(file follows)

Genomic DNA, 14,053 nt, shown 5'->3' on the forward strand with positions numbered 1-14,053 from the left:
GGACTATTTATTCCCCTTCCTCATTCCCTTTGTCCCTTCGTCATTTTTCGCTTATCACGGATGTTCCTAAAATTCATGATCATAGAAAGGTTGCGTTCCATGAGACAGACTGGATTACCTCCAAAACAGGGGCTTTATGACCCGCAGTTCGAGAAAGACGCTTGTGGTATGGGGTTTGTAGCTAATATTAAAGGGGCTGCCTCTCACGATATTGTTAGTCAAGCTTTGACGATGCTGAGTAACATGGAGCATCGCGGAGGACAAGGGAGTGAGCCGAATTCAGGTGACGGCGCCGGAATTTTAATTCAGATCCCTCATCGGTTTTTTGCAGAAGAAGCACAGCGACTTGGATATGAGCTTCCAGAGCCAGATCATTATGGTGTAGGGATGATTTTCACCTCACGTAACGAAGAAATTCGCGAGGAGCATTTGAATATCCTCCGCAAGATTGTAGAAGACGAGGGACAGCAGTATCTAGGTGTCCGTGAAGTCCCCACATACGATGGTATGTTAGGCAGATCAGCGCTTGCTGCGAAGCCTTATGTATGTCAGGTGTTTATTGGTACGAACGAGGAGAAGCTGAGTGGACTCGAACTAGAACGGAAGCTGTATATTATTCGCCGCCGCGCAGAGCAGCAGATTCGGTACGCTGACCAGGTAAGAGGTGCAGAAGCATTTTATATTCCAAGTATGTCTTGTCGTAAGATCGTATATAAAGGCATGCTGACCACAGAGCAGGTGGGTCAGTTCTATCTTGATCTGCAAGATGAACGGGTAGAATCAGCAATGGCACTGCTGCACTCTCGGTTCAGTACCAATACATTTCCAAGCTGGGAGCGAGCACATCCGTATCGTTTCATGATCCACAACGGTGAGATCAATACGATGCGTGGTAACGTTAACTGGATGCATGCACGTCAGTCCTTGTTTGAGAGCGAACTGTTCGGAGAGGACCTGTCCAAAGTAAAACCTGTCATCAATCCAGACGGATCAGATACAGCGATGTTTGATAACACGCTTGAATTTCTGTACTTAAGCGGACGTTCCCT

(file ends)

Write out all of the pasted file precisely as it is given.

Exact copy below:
Genomic DNA, 14,053 nt, shown 5'->3' on the forward strand with positions numbered 1-14,053 from the left:
GGACTATTTATTCCCCTTCCTCATTCCCTTTGTCCCTTCGTCATTTTTCGCTTATCACGGATGTTCCTAAAATTCATGATCATAGAAAGGTTGCGTTCCATGAGACAGACTGGATTACCTCCAAAACAGGGGCTTTATGACCCGCAGTTCGAGAAAGACGCTTGTGGTATGGGGTTTGTAGCTAATATTAAAGGGGCTGCCTCTCACGATATTGTTAGTCAAGCTTTGACGATGCTGAGTAACATGGAGCATCGCGGAGGACAAGGGAGTGAGCCGAATTCAGGTGACGGCGCCGGAATTTTAATTCAGATCCCTCATCGGTTTTTTGCAGAAGAAGCACAGCGACTTGGATATGAGCTTCCAGAGCCAGATCATTATGGTGTAGGGATGATTTTCACCTCACGTAACGAAGAAATTCGCGAGGAGCATTTGAATATCCTCCGCAAGATTGTAGAAGACGAGGGACAGCAGTATCTAGGTGTCCGTGAAGTCCCCACATACGATGGTATGTTAGGCAGATCAGCGCTTGCTGCGAAGCCTTATGTATGTCAGGTGTTTATTGGTACGAACGAGGAGAAGCTGAGTGGACTCGAACTAGAACGGAAGCTGTATATTATTCGCCGCCGCGCAGAGCAGCAGATTCGGTACGCTGACCAGGTAAGAGGTGCAGAAGCATTTTATATTCCAAGTATGTCTTGTCGTAAGATCGTATATAAAGGCATGCTGACCACAGAGCAGGTGGGTCAGTTCTATCTTGATCTGCAAGATGAACGGGTAGAATCAGCAATGGCACTGCTGCACTCTCGGTTCAGTACCAATACATTTCCAAGCTGGGAGCGAGCACATCCGTATCGTTTCATGATCCACAACGGTGAGATCAATACGATGCGTGGTAACGTTAACTGGATGCATGCACGTCAGTCCTTGTTTGAGAGCGAACTGTTCGGAGAGGACCTGTCCAAAGTAAAACCTGTCATCAATCCAGACGGATCAGATACAGCGATGTTTGATAACACGCTTGAATTTCTGTACTTAAGCGGACGTTCCCT